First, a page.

Phosphopag: a new environment-friendly biocide for treating firs and skins
Studies have shown that pathogens of infectious diseases can remain viable in fur-skins as long as 7-10 years. Therefore decontamination of pelts should be performed using effective and environment-friendly disinfectants.
Phosphopag can be successfully applied for the preliminary treatment of raw pelts without decreasing the quality of the semi-processed furs. Moreover, Phosphopag has strong decontaminating properties against pathogens living in fur-skins.
The Institute of Ecotechnologies has developed polymeric biocide Phosphopag, which can help solving many problems in fur industry connected with decontamination, preliminary processing, conservation, and currying of fur-skins.
Sanitary and hygienic safety has always been one of the most important characteristics of the raw materials of animal origin. The degree of biological damage due to microbe contamination is one of the main indicators of this safety.
More than 20 types of various microorganisms can be found on a fresh pelt after flaying. These include putrefactive ones with expressed proteolytic activity.
Raw pelts and sheepskins are treated with many different chemicals during processing in light industry. These include acids, hardeners, dyes, surfactants, solvents, etc. Many of these chemicals are toxic and belong to belong to the 1st and 2nd hazard classes according to the Russian state standard ГОСТ 12.1.007-76 “Hazardous substances.
Classification and general safety requirements”. Sodium, potassium, etc. chromates, silicofluorides, formaldehyde are among the most dangerous ones which aggravate the sanitary and hygienic properties of the working environment and also pollute the wastewaters of furring industry.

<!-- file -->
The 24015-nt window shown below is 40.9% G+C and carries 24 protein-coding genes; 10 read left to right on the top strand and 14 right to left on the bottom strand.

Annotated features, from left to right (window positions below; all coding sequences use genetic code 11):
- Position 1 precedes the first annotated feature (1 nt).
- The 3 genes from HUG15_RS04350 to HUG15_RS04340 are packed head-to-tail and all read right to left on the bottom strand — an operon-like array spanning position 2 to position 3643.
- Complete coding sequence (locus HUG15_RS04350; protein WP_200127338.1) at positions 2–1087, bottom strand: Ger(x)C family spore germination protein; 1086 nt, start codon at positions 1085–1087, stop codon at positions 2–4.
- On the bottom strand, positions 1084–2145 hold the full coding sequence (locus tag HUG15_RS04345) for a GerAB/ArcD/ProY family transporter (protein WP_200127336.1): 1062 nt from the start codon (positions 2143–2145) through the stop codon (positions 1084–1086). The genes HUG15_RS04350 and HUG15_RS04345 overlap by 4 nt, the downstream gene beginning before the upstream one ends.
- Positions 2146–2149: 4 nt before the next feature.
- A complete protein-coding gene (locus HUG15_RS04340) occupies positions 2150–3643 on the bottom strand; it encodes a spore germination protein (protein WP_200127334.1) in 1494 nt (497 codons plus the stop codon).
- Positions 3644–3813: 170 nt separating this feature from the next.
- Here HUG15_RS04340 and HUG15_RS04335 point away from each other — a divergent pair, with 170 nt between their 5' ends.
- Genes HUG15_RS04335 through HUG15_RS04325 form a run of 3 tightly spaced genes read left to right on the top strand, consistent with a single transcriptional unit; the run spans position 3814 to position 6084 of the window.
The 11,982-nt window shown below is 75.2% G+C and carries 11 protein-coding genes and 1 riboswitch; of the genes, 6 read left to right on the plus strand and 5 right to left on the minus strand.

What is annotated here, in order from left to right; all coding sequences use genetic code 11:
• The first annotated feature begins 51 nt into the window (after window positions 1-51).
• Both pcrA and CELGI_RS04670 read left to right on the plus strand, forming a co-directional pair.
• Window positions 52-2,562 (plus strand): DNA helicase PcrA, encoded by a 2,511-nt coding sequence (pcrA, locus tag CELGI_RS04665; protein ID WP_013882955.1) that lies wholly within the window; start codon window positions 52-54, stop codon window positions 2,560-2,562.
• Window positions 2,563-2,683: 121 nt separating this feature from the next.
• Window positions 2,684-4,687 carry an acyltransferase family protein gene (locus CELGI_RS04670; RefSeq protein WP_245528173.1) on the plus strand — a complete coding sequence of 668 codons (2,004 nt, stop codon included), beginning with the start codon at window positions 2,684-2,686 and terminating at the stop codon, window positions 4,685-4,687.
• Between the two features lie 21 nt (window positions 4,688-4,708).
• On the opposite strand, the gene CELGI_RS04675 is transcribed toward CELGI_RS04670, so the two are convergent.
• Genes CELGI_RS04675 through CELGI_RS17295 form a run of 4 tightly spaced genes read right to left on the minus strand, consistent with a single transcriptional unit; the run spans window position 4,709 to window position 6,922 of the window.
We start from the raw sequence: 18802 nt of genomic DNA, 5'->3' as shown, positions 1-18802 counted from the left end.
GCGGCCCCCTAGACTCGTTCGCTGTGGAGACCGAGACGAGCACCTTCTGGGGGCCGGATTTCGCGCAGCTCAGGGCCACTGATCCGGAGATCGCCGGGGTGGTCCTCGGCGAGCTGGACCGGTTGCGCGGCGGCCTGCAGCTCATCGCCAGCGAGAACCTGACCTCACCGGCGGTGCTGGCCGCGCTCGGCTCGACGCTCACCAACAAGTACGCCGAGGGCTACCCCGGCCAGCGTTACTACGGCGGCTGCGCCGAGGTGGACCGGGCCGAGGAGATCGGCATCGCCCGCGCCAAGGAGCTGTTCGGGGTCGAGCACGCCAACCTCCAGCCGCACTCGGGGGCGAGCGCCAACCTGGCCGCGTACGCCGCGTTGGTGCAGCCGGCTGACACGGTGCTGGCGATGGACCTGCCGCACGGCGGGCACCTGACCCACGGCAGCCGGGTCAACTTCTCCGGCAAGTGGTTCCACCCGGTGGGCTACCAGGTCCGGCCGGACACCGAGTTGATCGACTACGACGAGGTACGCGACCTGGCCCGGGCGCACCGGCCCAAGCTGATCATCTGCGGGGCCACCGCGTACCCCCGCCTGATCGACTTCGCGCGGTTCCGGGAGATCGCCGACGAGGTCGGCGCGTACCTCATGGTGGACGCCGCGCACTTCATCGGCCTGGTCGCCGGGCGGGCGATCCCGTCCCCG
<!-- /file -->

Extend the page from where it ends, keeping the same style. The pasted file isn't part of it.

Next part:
Replacing toxic chemicals in the fur treatment processes with environment-friendly ones is one of the possible ecological solutions for the fur industry.
Antiseptics are usually added to the soaking solution during the preliminary treatment of the raw pelts in order to prevent propagation of putrefactive bacteria, which damage the skins and hair follicles. Unfortunately, silicofluorides are traditionally used as antiseptic reagents in fur industry. These compounds are cancerogenic; they can accumulate in the organism and cause various mutations.
Moreover, it was found that silicofluorides only slightly inhibit microorganism propagation, and do not kill either putrefactive or pathogenic microflora. Besides, they are almost insoluble in water and are almost completely carried away with industrial wastewater and wastage, which has deteriorating impact on the environment.
Fur animals are prone to many diseases, predominantly of bacterial and viral origin as well as dermatomycoses. The instances of brucellosis of cattle and furry animals often occur in Russia and the Commonwealth of Independent States. Such diseases as pseudomonosis, listeriosis, and distemper in canines and felines are also rather common.
Pathogens of infectious diseases can remain in fur skins as long as 7-10 years, therefore decontamination of pelts should be performed using effective and environment-friendly disinfectants.